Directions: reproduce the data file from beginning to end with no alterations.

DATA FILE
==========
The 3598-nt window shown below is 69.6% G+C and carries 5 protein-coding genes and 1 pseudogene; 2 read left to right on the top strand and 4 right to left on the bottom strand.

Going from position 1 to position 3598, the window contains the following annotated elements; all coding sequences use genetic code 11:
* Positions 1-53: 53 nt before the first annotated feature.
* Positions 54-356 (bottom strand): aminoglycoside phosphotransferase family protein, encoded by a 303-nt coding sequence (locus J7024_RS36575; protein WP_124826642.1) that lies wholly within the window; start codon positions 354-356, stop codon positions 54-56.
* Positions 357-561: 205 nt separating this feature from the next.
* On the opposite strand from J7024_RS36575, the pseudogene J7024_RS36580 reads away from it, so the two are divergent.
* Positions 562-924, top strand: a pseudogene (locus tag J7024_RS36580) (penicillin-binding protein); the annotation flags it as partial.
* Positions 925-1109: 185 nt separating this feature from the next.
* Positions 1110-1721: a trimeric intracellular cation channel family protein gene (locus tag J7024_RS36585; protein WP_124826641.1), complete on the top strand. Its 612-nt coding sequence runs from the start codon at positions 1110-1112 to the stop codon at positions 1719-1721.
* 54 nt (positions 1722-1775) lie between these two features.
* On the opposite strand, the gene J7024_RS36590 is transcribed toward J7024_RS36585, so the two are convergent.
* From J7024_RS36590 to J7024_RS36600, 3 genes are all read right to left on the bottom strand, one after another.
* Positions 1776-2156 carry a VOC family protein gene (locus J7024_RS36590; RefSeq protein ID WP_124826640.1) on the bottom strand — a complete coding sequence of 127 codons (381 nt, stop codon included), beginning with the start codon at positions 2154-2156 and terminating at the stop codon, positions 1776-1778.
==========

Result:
The 3598-nt window shown below is 69.6% G+C and carries 5 protein-coding genes and 1 pseudogene; 2 read left to right on the top strand and 4 right to left on the bottom strand.

Going from position 1 to position 3598, the window contains the following annotated elements; all coding sequences use genetic code 11:
* Positions 1-53: 53 nt before the first annotated feature.
* Positions 54-356 (bottom strand): aminoglycoside phosphotransferase family protein, encoded by a 303-nt coding sequence (locus J7024_RS36575; protein WP_124826642.1) that lies wholly within the window; start codon positions 354-356, stop codon positions 54-56.
* Positions 357-561: 205 nt separating this feature from the next.
* On the opposite strand from J7024_RS36575, the pseudogene J7024_RS36580 reads away from it, so the two are divergent.
* Positions 562-924, top strand: a pseudogene (locus tag J7024_RS36580) (penicillin-binding protein); the annotation flags it as partial.
* Positions 925-1109: 185 nt separating this feature from the next.
* Positions 1110-1721: a trimeric intracellular cation channel family protein gene (locus tag J7024_RS36585; protein WP_124826641.1), complete on the top strand. Its 612-nt coding sequence runs from the start codon at positions 1110-1112 to the stop codon at positions 1719-1721.
* 54 nt (positions 1722-1775) lie between these two features.
* On the opposite strand, the gene J7024_RS36590 is transcribed toward J7024_RS36585, so the two are convergent.
* From J7024_RS36590 to J7024_RS36600, 3 genes are all read right to left on the bottom strand, one after another.
* Positions 1776-2156 carry a VOC family protein gene (locus J7024_RS36590; RefSeq protein ID WP_124826640.1) on the bottom strand — a complete coding sequence of 127 codons (381 nt, stop codon included), beginning with the start codon at positions 2154-2156 and terminating at the stop codon, positions 1776-1778.